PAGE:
I was invited to edit the forthcoming edition of the European Journal of ePractice, focussing on government 2.0.

I think it is a good time to start taking stock of government 2.0, distinguishing between fulfilled and unfulfilled promises. I see the great progress being made, with countries like UK and US putting gov20 at the heart of their modernisation agenda, and the EU Ministerial Declaration putting transparency and participation as first point.

However, as always, when things go mainstream they tend to loose their original spirit and be transformed into something else. In particular, I share the impression of Andrea di Maio about gov20 being at the top of the hype, although I am positive about mash-up contests. In other words, I am afraid of a major backlash in the coming years. As I said at the Personal Democracy Forum, we web20 evangelist have the responsability to set expectations right and avoid the backlash. Government will realize that it is only few people who have both the intention and the quality to give meaningful insight. I am doubtful about the idea of mass participation and wikinomics, I do not share the view proposed by “Us Now” – which is however a great initiative. I think web20 is mostly about relevance and significant input, rather than mass participation.

This is not to say that I became skeptical about gov20: on the contrary, I am more convinced than ever of its disruptive power. But we need to set the expectations right. It’s about relevance and not about representativeness, as I often say in my presentations.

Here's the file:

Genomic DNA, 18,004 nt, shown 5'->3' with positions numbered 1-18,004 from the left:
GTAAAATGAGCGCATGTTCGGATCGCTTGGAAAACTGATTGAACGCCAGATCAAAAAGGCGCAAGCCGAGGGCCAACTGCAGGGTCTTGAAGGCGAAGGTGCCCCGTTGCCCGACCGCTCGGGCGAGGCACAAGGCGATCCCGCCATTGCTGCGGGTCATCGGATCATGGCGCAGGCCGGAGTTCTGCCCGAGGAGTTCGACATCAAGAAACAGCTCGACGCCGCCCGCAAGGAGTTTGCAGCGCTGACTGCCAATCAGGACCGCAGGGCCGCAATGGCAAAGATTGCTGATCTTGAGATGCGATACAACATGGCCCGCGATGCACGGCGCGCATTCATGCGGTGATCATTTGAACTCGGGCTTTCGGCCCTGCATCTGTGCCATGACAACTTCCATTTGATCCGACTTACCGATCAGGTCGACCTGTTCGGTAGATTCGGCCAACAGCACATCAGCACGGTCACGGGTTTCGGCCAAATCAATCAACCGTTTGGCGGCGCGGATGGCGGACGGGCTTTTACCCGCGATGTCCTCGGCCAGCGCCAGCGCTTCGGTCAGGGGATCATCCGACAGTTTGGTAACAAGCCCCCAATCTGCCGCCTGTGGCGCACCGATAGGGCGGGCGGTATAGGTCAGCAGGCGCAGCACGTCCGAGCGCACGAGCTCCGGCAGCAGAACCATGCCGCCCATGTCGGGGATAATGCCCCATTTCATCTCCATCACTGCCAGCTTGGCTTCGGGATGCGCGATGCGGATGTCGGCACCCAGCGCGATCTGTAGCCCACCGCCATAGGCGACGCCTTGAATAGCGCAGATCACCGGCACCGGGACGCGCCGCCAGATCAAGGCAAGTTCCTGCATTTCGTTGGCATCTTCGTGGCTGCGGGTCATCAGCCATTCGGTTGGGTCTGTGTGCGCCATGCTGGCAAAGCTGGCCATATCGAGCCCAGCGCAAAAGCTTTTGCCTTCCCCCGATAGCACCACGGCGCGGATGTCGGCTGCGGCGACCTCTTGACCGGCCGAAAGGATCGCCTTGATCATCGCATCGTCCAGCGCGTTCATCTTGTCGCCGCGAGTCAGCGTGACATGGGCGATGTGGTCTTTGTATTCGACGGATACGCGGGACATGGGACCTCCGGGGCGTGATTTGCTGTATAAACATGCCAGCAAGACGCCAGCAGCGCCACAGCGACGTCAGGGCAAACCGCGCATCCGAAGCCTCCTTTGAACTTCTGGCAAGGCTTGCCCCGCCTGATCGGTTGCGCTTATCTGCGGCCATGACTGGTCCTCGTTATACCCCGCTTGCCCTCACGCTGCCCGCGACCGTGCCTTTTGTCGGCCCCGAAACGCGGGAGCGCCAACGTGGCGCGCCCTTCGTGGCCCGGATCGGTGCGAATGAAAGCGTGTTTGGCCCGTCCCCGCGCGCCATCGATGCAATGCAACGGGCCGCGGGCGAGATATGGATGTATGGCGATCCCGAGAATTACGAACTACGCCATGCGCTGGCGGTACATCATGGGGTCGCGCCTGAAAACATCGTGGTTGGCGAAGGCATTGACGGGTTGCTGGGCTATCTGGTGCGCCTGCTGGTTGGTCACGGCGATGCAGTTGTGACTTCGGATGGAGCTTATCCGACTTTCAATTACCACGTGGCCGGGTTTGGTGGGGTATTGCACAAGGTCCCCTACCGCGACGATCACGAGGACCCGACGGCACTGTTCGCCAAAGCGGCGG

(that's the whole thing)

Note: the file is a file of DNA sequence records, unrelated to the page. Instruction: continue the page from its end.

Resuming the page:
Regardless on whether you agree or not, I think the forthcoming edition of the Journal of ePractice is a key opportunity to take stock of government 20, distinguishing hype from reality. The journal is not important from the academic point of view, but it is very influential in the practitioners’ world, which is also my world. After I wrote an article on measuring gov20 last year, I was invited to write for the US General Service Administration.

So please submit your articles (2000-6000 words) by February 8th (full guidelines here). Let’s start taking stock of government 2.0 and distinguishing hype from reality.